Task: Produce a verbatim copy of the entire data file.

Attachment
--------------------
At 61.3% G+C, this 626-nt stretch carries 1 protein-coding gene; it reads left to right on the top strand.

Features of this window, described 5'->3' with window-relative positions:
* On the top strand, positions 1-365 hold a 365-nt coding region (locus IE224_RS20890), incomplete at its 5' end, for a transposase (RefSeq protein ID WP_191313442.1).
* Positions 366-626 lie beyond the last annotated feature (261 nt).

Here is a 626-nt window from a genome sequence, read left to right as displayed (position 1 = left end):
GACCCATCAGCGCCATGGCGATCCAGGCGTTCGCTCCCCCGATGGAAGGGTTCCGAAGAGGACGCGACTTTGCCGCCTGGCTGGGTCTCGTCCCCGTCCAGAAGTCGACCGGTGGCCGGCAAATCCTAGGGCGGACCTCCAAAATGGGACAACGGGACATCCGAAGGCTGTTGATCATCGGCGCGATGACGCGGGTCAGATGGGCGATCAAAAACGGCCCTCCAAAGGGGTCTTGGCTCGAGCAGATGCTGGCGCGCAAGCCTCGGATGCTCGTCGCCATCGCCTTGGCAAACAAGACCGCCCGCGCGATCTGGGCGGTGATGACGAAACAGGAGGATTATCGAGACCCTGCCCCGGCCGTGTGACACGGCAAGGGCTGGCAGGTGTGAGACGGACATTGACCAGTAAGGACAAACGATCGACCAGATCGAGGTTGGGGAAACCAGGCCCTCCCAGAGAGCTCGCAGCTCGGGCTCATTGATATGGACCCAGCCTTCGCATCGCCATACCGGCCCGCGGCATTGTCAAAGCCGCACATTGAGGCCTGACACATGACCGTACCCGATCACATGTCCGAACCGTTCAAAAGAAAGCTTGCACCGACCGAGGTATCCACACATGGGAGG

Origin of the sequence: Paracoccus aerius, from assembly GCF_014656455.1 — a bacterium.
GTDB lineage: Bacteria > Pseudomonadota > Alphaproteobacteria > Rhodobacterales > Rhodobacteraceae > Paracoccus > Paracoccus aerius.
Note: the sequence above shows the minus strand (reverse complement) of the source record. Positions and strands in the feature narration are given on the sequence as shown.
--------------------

At 61.3% G+C, this 626-nt stretch carries 1 protein-coding gene; it reads left to right on the top strand.

Features of this window, described 5'->3' with window-relative positions:
* On the top strand, positions 1-365 hold a 365-nt coding region (locus IE224_RS20890), incomplete at its 5' end, for a transposase (RefSeq protein ID WP_191313442.1).
* Positions 366-626 lie beyond the last annotated feature (261 nt).

Here is a 626-nt window from a genome sequence, read left to right as displayed (position 1 = left end):
GACCCATCAGCGCCATGGCGATCCAGGCGTTCGCTCCCCCGATGGAAGGGTTCCGAAGAGGACGCGACTTTGCCGCCTGGCTGGGTCTCGTCCCCGTCCAGAAGTCGACCGGTGGCCGGCAAATCCTAGGGCGGACCTCCAAAATGGGACAACGGGACATCCGAAGGCTGTTGATCATCGGCGCGATGACGCGGGTCAGATGGGCGATCAAAAACGGCCCTCCAAAGGGGTCTTGGCTCGAGCAGATGCTGGCGCGCAAGCCTCGGATGCTCGTCGCCATCGCCTTGGCAAACAAGACCGCCCGCGCGATCTGGGCGGTGATGACGAAACAGGAGGATTATCGAGACCCTGCCCCGGCCGTGTGACACGGCAAGGGCTGGCAGGTGTGAGACGGACATTGACCAGTAAGGACAAACGATCGACCAGATCGAGGTTGGGGAAACCAGGCCCTCCCAGAGAGCTCGCAGCTCGGGCTCATTGATATGGACCCAGCCTTCGCATCGCCATACCGGCCCGCGGCATTGTCAAAGCCGCACATTGAGGCCTGACACATGACCGTACCCGATCACATGTCCGAACCGTTCAAAAGAAAGCTTGCACCGACCGAGGTATCCACACATGGGAGG

Origin of the sequence: Paracoccus aerius, from assembly GCF_014656455.1 — a bacterium.
GTDB lineage: Bacteria > Pseudomonadota > Alphaproteobacteria > Rhodobacterales > Rhodobacteraceae > Paracoccus > Paracoccus aerius.
Note: the sequence above shows the minus strand (reverse complement) of the source record. Positions and strands in the feature narration are given on the sequence as shown.